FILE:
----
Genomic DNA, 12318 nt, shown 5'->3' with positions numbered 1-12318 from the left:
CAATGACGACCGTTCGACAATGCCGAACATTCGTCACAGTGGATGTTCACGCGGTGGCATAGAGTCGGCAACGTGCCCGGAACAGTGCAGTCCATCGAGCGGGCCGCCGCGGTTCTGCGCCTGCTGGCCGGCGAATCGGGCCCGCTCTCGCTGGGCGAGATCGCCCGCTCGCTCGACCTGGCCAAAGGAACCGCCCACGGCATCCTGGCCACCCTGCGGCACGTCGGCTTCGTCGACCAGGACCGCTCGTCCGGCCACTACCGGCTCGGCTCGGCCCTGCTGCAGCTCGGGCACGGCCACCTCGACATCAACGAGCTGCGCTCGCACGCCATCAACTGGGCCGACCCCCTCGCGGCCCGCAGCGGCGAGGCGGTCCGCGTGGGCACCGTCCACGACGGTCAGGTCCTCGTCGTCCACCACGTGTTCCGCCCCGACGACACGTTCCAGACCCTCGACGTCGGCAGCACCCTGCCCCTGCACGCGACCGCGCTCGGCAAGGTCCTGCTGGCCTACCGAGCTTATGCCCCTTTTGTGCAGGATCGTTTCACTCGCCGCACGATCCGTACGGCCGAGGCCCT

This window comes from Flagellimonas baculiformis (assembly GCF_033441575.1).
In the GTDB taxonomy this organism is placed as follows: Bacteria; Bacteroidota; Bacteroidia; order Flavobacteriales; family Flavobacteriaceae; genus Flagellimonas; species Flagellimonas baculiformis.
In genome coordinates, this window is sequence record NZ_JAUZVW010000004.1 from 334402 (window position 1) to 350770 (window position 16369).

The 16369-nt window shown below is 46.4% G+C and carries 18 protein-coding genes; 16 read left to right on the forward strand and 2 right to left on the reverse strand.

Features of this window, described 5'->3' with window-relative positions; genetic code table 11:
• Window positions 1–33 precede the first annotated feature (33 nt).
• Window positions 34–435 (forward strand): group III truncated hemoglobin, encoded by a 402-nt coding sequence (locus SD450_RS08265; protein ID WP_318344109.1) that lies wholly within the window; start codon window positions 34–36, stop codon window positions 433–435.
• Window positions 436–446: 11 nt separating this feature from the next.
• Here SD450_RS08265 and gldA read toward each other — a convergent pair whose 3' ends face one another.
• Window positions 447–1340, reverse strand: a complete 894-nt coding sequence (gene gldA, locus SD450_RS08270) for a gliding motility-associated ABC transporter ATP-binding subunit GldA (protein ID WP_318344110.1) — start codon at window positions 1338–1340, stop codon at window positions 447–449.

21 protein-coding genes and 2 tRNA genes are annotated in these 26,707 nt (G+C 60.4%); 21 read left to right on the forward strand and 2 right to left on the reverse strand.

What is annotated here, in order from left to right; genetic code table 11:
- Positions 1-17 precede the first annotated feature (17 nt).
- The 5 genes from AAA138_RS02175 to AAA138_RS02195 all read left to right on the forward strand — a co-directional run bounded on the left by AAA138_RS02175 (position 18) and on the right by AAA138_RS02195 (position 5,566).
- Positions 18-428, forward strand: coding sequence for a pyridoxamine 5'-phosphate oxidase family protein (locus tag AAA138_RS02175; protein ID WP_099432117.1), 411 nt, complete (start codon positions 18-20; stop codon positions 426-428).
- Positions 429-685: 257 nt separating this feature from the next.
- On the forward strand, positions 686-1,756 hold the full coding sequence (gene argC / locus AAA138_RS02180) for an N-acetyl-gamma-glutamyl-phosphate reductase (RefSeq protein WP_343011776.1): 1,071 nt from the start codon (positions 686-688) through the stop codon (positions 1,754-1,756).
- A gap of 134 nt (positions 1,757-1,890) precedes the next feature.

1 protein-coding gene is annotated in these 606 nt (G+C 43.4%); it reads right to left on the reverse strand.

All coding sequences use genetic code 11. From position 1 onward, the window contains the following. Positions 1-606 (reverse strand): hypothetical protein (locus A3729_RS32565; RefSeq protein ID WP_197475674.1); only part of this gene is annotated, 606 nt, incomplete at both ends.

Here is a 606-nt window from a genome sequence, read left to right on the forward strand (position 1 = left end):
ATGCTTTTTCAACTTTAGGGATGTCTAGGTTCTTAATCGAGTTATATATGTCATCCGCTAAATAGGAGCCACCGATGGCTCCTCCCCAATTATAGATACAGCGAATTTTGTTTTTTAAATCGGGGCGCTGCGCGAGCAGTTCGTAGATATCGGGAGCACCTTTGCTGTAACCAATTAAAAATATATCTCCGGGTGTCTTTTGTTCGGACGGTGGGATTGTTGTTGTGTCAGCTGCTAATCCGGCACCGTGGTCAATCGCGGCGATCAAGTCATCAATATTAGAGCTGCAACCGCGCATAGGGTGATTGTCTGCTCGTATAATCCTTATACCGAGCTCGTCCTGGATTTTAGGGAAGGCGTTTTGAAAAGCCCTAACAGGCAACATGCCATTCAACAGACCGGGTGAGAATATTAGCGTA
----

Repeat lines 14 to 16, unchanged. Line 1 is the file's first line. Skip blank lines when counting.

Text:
What is annotated here, in order from left to right; genetic code table 11:
- Positions 1-17 precede the first annotated feature (17 nt).
- The 5 genes from AAA138_RS02175 to AAA138_RS02195 all read left to right on the forward strand — a co-directional run bounded on the left by AAA138_RS02175 (position 18) and on the right by AAA138_RS02195 (position 5,566).